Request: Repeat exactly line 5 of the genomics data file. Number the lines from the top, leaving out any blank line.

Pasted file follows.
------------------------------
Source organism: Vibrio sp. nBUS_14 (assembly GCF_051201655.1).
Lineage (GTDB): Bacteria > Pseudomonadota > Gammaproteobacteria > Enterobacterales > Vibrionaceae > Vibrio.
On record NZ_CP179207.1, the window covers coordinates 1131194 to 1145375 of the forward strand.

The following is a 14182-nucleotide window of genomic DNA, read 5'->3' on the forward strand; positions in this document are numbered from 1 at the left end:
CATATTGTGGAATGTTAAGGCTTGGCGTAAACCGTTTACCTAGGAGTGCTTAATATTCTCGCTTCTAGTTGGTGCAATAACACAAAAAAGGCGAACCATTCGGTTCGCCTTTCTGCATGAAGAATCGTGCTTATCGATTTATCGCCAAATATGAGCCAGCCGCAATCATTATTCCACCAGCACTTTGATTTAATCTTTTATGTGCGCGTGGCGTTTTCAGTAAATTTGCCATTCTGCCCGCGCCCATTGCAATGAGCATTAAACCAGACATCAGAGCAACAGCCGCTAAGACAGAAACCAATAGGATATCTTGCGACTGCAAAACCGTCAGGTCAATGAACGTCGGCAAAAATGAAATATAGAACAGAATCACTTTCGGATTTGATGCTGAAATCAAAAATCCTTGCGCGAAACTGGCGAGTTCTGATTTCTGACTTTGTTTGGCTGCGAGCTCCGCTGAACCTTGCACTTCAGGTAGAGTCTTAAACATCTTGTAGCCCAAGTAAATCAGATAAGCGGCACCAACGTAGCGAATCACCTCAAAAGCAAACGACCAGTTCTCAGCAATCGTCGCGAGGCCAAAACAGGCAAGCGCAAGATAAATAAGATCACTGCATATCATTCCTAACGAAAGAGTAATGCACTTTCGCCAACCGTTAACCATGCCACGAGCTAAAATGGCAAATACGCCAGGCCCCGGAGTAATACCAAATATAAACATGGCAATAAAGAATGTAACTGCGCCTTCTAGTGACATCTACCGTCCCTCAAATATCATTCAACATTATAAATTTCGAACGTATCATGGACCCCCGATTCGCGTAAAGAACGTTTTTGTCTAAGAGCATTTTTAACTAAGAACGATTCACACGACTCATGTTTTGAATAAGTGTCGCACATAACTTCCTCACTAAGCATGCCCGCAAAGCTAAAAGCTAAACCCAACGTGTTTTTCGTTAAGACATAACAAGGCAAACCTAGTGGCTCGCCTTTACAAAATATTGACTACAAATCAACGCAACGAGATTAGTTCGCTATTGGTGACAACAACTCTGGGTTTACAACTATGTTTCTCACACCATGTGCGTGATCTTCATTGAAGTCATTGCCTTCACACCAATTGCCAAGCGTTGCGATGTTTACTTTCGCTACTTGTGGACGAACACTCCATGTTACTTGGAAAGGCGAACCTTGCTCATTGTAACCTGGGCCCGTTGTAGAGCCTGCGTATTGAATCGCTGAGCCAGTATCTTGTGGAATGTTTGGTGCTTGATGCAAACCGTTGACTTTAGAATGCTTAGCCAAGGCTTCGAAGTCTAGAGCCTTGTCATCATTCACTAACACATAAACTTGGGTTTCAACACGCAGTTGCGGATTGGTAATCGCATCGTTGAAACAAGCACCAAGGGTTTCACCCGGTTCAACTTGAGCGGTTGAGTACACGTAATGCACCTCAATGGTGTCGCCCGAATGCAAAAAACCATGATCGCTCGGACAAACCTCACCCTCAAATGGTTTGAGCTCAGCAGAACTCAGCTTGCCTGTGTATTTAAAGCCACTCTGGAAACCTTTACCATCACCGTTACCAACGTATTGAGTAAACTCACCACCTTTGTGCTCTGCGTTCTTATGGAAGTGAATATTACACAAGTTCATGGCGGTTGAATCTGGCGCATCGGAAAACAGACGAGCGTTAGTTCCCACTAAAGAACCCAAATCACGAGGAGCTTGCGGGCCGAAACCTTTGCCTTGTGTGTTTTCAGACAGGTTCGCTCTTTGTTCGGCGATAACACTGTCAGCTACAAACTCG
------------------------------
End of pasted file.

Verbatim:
CATATTGTGGAATGTTAAGGCTTGGCGTAAACCGTTTACCTAGGAGTGCTTAATATTCTCGCTTCTAGTTGGTGCAATAACACAAAAAAGGCGAACCATTCGGTTCGCCTTTCTGCATGAAGAATCGTGCTTATCGATTTATCGCCAAATATGAGCCAGCCGCAATCATTATTCCACCAGCACTTTGATTTAATCTTTTATGTGCGCGTGGCGTTTTCAGTAAATTTGCCATTCTGCCCGCGCCCATTGCAATGAGCATTAAACCAGACATCAGAGCAACAGCCGCTAAGACAGAAACCAATAGGATATCTTGCGACTGCAAAACCGTCAGGTCAATGAACGTCGGCAAAAATGAAATATAGAACAGAATCACTTTCGGATTTGATGCTGAAATCAAAAATCCTTGCGCGAAACTGGCGAGTTCTGATTTCTGACTTTGTTTGGCTGCGAGCTCCGCTGAACCTTGCACTTCAGGTAGAGTCTTAAACATCTTGTAGCCCAAGTAAATCAGATAAGCGGCACCAACGTAGCGAATCACCTCAAAAGCAAACGACCAGTTCTCAGCAATCGTCGCGAGGCCAAAACAGGCAAGCGCAAGATAAATAAGATCACTGCATATCATTCCTAACGAAAGAGTAATGCACTTTCGCCAACCGTTAACCATGCCACGAGCTAAAATGGCAAATACGCCAGGCCCCGGAGTAATACCAAATATAAACATGGCAATAAAGAATGTAACTGCGCCTTCTAGTGACATCTACCGTCCCTCAAATATCATTCAACATTATAAATTTCGAACGTATCATGGACCCCCGATTCGCGTAAAGAACGTTTTTGTCTAAGAGCATTTTTAACTAAGAACGATTCACACGACTCATGTTTTGAATAAGTGTCGCACATAACTTCCTCACTAAGCATGCCCGCAAAGCTAAAAGCTAAACCCAACGTGTTTTTCGTTAAGACATAACAAGGCAAACCTAGTGGCTCGCCTTTACAAAATATTGACTACAAATCAACGCAACGAGATTAGTTCGCTATTGGTGACAACAACTCTGGGTTTACAACTATGTTTCTCACACCATGTGCGTGATCTTCATTGAAGTCATTGCCTTCACACCAATTGCCAAGCGTTGCGATGTTTACTTTCGCTACTTGTGGACGAACACTCCATGTTACTTGGAAAGGCGAACCTTGCTCATTGTAACCTGGGCCCGTTGTAGAGCCTGCGTATTGAATCGCTGAGCCAGTATCTTGTGGAATGTTTGGTGCTTGATGCAAACCGTTGACTTTAGAATGCTTAGCCAAGGCTTCGAAGTCTAGAGCCTTGTCATCATTCACTAACACATAAACTTGGGTTTCAACACGCAGTTGCGGATTGGTAATCGCATCGTTGAAACAAGCACCAAGGGTTTCACCCGGTTCAACTTGAGCGGTTGAGTACACGTAATGCACCTCAATGGTGTCGCCCGAATGCAAAAAACCATGATCGCTCGGACAAACCTCACCCTCAAATGGTTTGAGCTCAGCAGAACTCAGCTTGCCTGTGTATTTAAAGCCACTCTGGAAACCTTTACCATCACCGTTACCAACGTATTGAGTAAACTCACCACCTTTGTGCTCTGCGTTCTTATGGAAGTGAATATTACACAAGTTCATGGCGGTTGAATCTGGCGCATCGGAAAACAGACGAGCGTTAGTTCCCACTAAAGAACCCAAATCACGAGGAGCTTGCGGGCCGAAACCTTTGCCTTGTGTGTTTTCAGACAGGTTCGCTCTTTGTTCGGCGATAACACTGTCAGCTACAAACTCG